Anyway, I knew that Hangnail was on the menu. And it was delicious since it was one of the few songs we only heard once in the three shows we caught. I left Colorado with a new found love for Bongo the Dog and Spiderbite. ALO came out on vocals for Yes We Can, which is a Doobie Brothers cover that they all performed two nights earlier in Fort Collins. It was a high energy version and the highlight of the first set (up until that point). Even the waitresses in the crowd were dancing around for that song.

The boys closed the set with a Black Eye Pea > Trampled Under Foot > Black Eye Pea sandwich. We were lucky to see it in Fort Collins and the boys busted it back out. It was actually a better version, which I didn't think was possible.

During setbreak we ran outside and hotboxed Marco. We waited outside for a few minutes as two wookies sat on the curb. One played mandolin and the other acoustic guitar as they stumbled through a version of the Grateful Dead's Uncle John's Band.

"Totally cliche," joked the Joker.

Daddy wanted cigarettes and the Joker pointed out the mini-mart across the street. Five minutes later, Daddy stumbled out drunker than an priest at an Irish wedding reception as he tried his best efforts to walk and unwrap his American Spirits in the same motion. He was too drunk for both. He put the pack away and started slowly walking back towards us in front of the Fox. There were two instances when I didn't think he was going to make it. He teetered too much to his left one time and lost his balance. Remarkably, he corrected his equilibrium and made it safely.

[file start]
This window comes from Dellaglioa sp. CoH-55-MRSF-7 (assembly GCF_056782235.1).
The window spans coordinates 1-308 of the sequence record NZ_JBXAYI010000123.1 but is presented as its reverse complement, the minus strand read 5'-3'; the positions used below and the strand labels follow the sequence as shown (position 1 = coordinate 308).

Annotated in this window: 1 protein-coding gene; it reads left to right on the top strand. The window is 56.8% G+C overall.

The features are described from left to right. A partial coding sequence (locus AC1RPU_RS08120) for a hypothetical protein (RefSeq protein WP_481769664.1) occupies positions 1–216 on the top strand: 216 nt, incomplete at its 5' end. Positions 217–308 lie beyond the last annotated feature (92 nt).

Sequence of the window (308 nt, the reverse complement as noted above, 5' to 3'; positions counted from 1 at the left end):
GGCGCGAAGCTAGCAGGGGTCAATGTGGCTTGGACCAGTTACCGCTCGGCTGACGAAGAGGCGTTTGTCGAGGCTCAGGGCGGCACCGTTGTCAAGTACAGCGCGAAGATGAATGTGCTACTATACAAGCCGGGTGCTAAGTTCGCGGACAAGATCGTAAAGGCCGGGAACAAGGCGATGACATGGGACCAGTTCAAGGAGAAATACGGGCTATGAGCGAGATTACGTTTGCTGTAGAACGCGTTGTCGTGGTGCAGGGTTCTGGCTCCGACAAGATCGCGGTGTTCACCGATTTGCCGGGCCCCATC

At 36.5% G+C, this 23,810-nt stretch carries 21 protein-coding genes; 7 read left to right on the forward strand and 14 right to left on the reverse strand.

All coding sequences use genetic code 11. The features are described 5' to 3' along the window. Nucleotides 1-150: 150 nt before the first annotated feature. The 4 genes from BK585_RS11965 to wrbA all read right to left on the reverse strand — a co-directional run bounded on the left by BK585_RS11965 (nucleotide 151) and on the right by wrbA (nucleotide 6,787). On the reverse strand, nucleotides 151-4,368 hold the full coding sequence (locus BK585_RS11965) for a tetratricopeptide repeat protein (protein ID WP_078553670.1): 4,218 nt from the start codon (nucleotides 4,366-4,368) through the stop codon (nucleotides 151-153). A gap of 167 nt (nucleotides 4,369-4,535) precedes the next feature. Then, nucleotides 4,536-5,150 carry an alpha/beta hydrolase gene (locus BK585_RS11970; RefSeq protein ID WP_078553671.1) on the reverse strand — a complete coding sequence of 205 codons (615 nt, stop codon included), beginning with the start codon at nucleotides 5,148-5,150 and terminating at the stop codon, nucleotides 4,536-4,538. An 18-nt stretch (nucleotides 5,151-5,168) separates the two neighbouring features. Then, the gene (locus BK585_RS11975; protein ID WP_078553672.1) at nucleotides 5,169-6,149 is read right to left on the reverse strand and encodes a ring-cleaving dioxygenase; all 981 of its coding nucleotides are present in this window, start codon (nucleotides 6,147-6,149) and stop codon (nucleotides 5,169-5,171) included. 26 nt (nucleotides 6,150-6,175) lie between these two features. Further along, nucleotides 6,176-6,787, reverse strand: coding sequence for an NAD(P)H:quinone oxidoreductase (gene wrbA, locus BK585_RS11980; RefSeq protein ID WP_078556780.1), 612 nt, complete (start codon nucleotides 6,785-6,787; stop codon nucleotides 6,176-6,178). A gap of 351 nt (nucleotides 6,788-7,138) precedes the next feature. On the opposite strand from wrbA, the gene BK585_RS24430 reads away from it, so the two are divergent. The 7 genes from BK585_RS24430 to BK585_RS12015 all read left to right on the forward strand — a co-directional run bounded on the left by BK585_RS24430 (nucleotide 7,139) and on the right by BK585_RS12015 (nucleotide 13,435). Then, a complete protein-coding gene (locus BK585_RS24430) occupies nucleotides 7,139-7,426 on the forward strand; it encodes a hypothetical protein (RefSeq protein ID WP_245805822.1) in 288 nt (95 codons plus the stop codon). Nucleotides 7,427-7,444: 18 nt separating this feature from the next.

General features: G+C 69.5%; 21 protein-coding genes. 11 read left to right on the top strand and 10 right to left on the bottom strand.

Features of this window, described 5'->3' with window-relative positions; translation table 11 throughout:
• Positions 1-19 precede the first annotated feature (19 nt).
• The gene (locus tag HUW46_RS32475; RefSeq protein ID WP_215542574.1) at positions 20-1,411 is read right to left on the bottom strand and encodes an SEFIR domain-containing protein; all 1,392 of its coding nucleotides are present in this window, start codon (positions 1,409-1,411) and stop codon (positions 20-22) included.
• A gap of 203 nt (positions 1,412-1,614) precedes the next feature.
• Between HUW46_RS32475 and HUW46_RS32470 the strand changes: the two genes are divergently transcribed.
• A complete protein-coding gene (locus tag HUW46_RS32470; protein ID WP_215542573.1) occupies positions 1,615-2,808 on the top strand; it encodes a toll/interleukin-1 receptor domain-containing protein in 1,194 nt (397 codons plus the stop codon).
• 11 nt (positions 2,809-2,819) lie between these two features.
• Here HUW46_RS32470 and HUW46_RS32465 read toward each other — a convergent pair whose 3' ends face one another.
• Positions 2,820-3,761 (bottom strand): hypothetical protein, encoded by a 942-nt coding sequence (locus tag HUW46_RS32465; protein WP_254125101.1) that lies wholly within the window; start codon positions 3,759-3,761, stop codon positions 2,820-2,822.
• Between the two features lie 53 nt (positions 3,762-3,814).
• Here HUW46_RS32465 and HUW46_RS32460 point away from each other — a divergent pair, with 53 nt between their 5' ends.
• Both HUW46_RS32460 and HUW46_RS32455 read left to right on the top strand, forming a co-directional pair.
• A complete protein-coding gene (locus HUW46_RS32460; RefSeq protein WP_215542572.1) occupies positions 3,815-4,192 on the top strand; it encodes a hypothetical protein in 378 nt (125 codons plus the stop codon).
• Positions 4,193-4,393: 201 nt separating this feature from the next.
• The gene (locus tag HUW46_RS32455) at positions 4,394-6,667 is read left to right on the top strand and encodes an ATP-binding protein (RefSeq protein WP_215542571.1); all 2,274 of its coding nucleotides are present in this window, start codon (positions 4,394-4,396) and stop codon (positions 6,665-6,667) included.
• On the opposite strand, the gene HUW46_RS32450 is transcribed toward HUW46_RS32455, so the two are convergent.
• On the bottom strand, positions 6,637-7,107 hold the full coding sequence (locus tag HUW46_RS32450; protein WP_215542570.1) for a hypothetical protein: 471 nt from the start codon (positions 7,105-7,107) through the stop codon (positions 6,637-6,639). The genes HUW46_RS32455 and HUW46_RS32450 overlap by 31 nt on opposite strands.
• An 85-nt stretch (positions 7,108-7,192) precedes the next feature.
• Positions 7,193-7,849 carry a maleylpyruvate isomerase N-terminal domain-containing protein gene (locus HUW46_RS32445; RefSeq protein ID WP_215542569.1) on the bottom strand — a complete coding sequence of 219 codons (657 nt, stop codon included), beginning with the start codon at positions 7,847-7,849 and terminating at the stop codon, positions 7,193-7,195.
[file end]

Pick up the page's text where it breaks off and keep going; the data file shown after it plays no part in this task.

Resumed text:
"Tell Change100 I want to fuck her sister in the armpit," he blurted out as he took a drag off his cigarette.

I headed to the bar for another shot of SoCo. No one else wanted one so I ordered solo. Larry decided that it was improper for a man to do a shot alone, so he told the bartender that he wanted one. We threw them down and went inside.

We had more space to dance for the second set and found ourselves just in front of the soundboard, which at the Fox is the back of the venue. And you know what? The worst spot in the house is still better than being in 75% of a place like Irving Plaza in NYC.

Dump Truck and Root Down to open got the crowd back to a dancing frenzy. My favorite part was when they busted out Doomed. The Stanton Moore tune Licorice was something we heard all three nights.

Quiet Please was a stellar way to end a three show run. I lost faith in Galactic over the years, which was tough for me considering I've seen them more times than the Grateful Dead and Widespread Panic. The only band I've seen more was Phish.

The three Colorado shows restored my lack of faith. The boys brought New Orleans to your doorstep like they used to back in the era where I feel they peaked out... 1999 and 2000. Since then, they had gone through several changes, different singers, various directions, and had to deal with the Katrina aftermath. One year after that vicious hurricane destroyed their city, the boys got their groove back.

I take a huge risk traveling long distances to see a band play. You never know what you will get and that's part of the allure of the trips. I invested money and time into the Colorado shows and it felt good to get my money's worth. I'm excited to see a few more shows before the year ends.